Mexican Cartels waging war in the California forests, what? They sure are, and there is a very thin “green” line of game wardens of the California Department of Fish and Wildlife fighting back. So what does it feel like to be on the frontline infiltrating a cartel grow? Let’s talk to California native and retired Lieutenant John Nores. John, a law enforcement sniper by trade, ran the Special Operations Marijuana Enforcement Team for the latter part of his career.
Infiltrating A Cartel Grow
John and his team infiltrated these deadly cartel grows for a living. Out there in the wildlands with limited backup, the wardens knew they might run into armed narcos and be exposed to deadly poisons, but they took on the fight willingly. John knew exactly what it was like to be in a shootout on United States soil with the Mexican Cartel.
How did game wardens get involved with cartel grows?
After the cartels moved in and set up shop, they used deadly poisons and toxins to fertilize their crops. As a result, the cartels were utterly destroying the land. We [game wardens] got into the fight because we realized this was a problem, not only for being one of the most massively environmentally destructive crimes anybody could commit against our wildlife resources, but we realized how dangerous they were for the land and the public.
Hitting these grows must be extremely dangerous; how did you pick your kit?
Our kit in special operations gave us a lot of latitudes. So we had a green light to pick the gear we needed.
For firearms, we went with the POF AR-10 Revolution 7.62, a piston-driven rifle. The 7.62 round worked great for us. The 7.62 could defeat brush and put down pigs, bears, and lions if needed. We also used Aim Point T1 optics that were night vision capable of going with our Night Vision Goggles.
We were a Glock agency, so we went with the .40 caliber Glock 22 pistol; the agency has since moved to Glock Generation 5 9mm.
Because we knew the cartels had firepower, we used First Spear plate carriers. The First SpearLevel Four plates were lightweight. So we can have the armor we need, but also quick detach to get that kid off you in seconds. So if somebody took a gunshot to the chest or a round got between plates, you can peel those things off instantly without pulling them over our heads.
How do you plan out infiltrating a deadly cartel grow?
On the day of the mission, we would meet in a discrete location for a mission briefing. Whoever was the lead officer for the mission would plan the operation. They would gather intelligence and brief their operations plan. The plan included how we would gain entry, what to do if things went wrong, who the quick reaction force would be, and any medical contingencies we may run into. So we also planned for emergency extraction using helicopters from the National Guard or Police.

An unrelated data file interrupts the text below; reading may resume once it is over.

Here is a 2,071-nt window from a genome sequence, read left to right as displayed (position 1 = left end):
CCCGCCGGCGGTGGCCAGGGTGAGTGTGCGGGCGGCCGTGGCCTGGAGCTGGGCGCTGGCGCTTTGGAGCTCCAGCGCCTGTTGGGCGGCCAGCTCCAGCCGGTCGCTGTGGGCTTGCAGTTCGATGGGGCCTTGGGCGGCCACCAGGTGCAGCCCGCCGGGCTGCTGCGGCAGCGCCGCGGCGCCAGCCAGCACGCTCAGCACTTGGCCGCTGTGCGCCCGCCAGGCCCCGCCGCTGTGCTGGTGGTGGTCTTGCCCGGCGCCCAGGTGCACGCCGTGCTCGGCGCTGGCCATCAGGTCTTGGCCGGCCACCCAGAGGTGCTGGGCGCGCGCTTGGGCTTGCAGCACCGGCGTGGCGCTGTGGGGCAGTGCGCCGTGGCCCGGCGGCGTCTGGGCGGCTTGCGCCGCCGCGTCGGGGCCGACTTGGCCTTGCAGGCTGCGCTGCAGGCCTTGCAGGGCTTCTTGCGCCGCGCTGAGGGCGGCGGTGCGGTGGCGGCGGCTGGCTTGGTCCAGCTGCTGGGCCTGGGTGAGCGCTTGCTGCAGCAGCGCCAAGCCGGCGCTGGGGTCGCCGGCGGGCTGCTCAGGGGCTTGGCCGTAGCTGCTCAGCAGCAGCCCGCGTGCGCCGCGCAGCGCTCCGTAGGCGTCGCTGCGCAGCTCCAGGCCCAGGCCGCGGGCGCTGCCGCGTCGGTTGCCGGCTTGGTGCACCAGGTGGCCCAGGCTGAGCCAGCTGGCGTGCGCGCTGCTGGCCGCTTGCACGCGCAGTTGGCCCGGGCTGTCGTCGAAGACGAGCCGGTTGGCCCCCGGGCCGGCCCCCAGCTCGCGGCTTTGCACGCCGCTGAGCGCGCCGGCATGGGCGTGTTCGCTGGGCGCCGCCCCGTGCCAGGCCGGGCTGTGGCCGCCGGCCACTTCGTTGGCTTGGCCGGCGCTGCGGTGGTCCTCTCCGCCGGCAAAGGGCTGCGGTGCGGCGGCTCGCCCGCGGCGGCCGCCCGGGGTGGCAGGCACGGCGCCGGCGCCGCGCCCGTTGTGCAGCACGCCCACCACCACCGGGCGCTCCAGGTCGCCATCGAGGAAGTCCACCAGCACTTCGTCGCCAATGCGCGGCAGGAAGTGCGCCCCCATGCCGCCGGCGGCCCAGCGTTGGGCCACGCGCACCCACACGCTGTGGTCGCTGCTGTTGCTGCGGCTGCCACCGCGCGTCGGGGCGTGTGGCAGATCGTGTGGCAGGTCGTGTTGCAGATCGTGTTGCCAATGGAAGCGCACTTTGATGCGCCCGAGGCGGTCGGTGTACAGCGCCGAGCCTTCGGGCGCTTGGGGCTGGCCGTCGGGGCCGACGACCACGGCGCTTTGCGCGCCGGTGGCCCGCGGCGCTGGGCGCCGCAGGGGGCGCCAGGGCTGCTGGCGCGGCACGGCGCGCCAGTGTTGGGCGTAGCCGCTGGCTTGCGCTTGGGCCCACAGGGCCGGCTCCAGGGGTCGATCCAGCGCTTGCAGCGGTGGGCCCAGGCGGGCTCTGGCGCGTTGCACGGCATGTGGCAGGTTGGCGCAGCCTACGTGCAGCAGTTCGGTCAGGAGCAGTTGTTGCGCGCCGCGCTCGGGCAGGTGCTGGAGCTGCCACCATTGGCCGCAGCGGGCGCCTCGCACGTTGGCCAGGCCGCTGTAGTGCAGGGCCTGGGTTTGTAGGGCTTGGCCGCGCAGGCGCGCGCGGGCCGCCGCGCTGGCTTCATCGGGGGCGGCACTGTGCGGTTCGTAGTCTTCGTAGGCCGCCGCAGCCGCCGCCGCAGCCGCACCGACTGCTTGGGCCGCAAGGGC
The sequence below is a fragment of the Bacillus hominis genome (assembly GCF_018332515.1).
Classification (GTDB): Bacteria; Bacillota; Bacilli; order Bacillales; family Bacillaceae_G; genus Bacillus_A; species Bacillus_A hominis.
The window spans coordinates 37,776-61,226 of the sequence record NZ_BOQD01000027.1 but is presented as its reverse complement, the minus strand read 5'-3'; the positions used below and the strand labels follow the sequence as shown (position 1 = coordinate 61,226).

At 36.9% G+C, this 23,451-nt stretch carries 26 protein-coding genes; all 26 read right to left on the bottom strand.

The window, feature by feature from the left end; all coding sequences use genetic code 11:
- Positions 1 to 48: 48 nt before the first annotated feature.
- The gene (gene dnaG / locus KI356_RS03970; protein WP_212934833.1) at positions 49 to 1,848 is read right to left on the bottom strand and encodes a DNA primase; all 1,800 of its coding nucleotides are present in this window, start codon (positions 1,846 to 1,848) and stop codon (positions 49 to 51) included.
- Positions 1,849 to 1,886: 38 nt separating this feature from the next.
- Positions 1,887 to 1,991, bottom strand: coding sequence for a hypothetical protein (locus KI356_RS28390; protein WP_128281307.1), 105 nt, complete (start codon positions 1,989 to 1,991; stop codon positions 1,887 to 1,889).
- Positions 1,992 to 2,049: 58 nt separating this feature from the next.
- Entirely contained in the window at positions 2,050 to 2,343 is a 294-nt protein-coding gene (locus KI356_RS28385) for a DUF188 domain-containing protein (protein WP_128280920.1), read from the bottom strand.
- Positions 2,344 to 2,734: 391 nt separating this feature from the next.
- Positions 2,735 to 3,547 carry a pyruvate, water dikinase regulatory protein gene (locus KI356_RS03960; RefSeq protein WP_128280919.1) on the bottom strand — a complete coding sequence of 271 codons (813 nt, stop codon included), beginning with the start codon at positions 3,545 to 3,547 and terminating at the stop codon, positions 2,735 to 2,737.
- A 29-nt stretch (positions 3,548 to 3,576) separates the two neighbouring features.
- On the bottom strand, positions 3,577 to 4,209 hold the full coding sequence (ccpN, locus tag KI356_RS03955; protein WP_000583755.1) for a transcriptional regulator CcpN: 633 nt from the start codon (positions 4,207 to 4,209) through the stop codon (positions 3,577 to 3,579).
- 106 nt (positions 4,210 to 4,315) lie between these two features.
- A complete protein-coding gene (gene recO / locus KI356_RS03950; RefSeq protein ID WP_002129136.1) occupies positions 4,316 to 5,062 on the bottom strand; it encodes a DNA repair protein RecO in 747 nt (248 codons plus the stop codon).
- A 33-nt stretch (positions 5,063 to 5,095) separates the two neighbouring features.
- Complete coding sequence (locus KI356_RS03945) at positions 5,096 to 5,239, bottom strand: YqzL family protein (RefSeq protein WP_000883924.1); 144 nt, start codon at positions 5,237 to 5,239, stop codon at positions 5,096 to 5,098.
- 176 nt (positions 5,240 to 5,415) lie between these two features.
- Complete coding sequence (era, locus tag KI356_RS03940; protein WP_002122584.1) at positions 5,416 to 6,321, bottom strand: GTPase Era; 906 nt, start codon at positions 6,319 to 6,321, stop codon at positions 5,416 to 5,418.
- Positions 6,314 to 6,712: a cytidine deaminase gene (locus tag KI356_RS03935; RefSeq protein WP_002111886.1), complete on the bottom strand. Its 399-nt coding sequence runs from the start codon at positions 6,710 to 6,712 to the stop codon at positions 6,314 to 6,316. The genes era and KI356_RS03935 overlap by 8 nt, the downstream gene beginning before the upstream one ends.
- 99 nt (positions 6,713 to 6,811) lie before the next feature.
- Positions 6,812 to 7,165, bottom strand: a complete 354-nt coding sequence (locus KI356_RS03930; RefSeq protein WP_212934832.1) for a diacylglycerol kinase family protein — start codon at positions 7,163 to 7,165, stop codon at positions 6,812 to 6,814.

We learned in the early days when we were understaffed that these missions must be handled like an overseas War on Terror mission. You have to have a secondary force. You never know what you’ll get into, and more than a couple of gunmen are usually protecting these grow sites.
We also had to plan for traps. We’re talking about pungy pits; we’re talking about wire snares, trip wires; we’ve seen all that crazy stuff in California forests, anti-personnel devices there to harm anybody coming into the grow, whether it hiker or us.
The ultimate objective is to get in, reclaim the land, make any arrests, destroy or pack out the marijuana, and do all this without firing a shot.
What was it like to infiltrate a hostile grow?
There’s always that Spidey-sense and this, kind of, holding your breath when you get close to the target location. You might see a processing station, and you might see signs of water diversions. But what gets spooky is when you start to get into the interior of a grow site, and suddenly you run into a suspect.
It is not easy to sneak up on a suspect as you would think. They know their environment; they know how the birds chirp; they can hear twigs break; they know all the sounds because they have lived there for months. They know the sounds and constantly scan and watch the location; they are on frequent patrols and alert.
The suspects, nine out of ten times, are armed. So you would see a gun on their shoulder, an assault rifle at port arms, or a pistol on their hip.
Once you see an armed suspect, you must ask yourself; How will this go?
How will we set up on this suspect knowing that at any second, if he pulls that gun, we’ll have to decide if we will use deadly force?
And sometimes we don’t have that opportunity. For example, we would walk down a trail after we’ve cleared an area; a grower pops up out of nowhere with a gun. That turns into one of the scariest moments, dealing with an armed suspect approaching us from nowhere. As a sniper, I would have had the advantage of surprise, but now we couldn’t avoid being face-to-face with an armed suspect at seven yards; now it’s gunplay. Now it’s a gunfight. And that happened to me on one of my last missions running the team before retirement.
Where is John now?
John is retired but still shines a light on the cartels through his writing and media appearances; you may have seen him chatting with Joe Rogan on his podcast or across a spectrum of other podcasts. John’s book Hidden War, 2nd Edition is out now with a foreword by New York Times bestselling author of The Terminal List, Jack Carr. John’s book illustrates how and why cartel, wildlife, and waterway resource threats have increased significantly throughout the last three years of global pandemic lockdowns and an open border policy.
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